This film went through a number of iterations before it landed onscreen, it was co-written by Nicole Holofcener who was also originally tasked with directing but ended up handing the reigns over to Marielle Heller who was looking to follow up on her debut, the critically acclaimed “The Diary of a Teenage Girl” (2015), which she also wrote. What Heller has been able to accomplish is to take someone else’s script, moulding it into a coherent drama that has many touches of humour through the ever-present humanity of both characters who are tragic in their own inimitable ways. The film has a streamlined as well as efficient way in which the narrative complements the plot which while being linear in nature gives us insight into the way celebrity alters over a period of years and how those changes can have an effect on people who live off the idea of celebrity. We live in a celebrity (mostly) driven culture, which has only magnified with the advent of social media since the days of Lee Israel’s biographies that kept her career alive until they didn’t, as tastes changed but she was unable to adapt. Of course Israel has an aspect of herself that she was unable to alter, her abrupt and sometimes caustic personality that comes across in this film at points like a comic part but as an audience we soon realise this was her, one hundred per cent, which seems to be one of the reasons she is unable to alter how she makes her way in life. This aspect of Lee means she is not only unable to make alterations to her work, but it costs her much, a career, money, relationships and possibly the most important thing of all, love.

There is no doubt in my mind that the key to this film, with any of its potential success comes down to the casting of the two co-stars in Melissa McCarthy and Richard E. Grant who give career best performances that were rewarded with acting Oscar nominations although both lost which was a great injustice, especially for Grant. Both McCarthy and Grant came to the project late in the day but are totally professional exhibiting onscreen chemistry that seems so natural you would be forgiven for thinking they were friends in real life, they, of course, are not. Most obviously it is Grant with his own unique way of playing over the top characters that really steals the entire film from everyone, the real people as well, it is a master class of how to not only read a semi fictional person but also how to fill in the blanks so as to inform the plot, by defining the traits of the person you are portraying in three dimensions. Melissa McCarthy who is mostly known for comedies, playing characters who are likable, here has to show a side audiences have not seen, the unlikeable protagonist that we must side with, but also understand that she has to be caught, paying a price so that she does seem like a victim, she does this extremely well.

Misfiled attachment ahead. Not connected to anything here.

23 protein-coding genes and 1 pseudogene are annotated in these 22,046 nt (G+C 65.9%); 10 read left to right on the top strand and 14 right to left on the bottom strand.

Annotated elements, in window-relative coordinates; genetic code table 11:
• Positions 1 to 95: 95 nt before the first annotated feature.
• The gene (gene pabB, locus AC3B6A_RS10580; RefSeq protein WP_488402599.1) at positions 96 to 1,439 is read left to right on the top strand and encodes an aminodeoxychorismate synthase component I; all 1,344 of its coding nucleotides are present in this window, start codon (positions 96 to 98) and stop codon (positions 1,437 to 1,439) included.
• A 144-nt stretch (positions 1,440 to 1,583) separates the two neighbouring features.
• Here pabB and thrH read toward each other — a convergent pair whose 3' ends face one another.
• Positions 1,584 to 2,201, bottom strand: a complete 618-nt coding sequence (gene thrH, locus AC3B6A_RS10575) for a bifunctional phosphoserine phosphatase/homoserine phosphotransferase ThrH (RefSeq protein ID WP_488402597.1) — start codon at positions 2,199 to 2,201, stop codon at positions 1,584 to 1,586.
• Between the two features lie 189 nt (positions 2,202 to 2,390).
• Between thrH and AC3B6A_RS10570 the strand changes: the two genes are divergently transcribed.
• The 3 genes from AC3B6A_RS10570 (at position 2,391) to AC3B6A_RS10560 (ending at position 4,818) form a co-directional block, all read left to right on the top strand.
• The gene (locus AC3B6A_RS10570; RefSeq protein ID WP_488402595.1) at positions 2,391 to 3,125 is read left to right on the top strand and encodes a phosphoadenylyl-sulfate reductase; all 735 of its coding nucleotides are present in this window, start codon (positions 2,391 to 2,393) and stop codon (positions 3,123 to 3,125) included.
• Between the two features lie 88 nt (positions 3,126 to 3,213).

One of the elements that I found refreshing was the look back at a pre 9/11 New York where life seemed easier, there was not the feeling that permeates other movies set in the same location and the idea that someone ripping people off using fake letters seems somehow innocent and quaint. There are no hints of what is to come nor the society that will take shape after 9/11, or even the way society has polarised like we have in 2019, it is a tale of a bygone era that we will not see for some time to come, certainly not in my lifetime. 

When I first viewed this film I was surprised by just how much I loved it, from its obvious first class performances, to its unusual subject matter through to the narrative where it becomes obvious early on that the scam Lee is running will not last, the only question remaining is how will she pay and will her friendship with Jack go the distance. I recommend “Can You Ever Forgive Me?” highly; it should be seen, not only that but it should be added to any collection as it is an instant classic.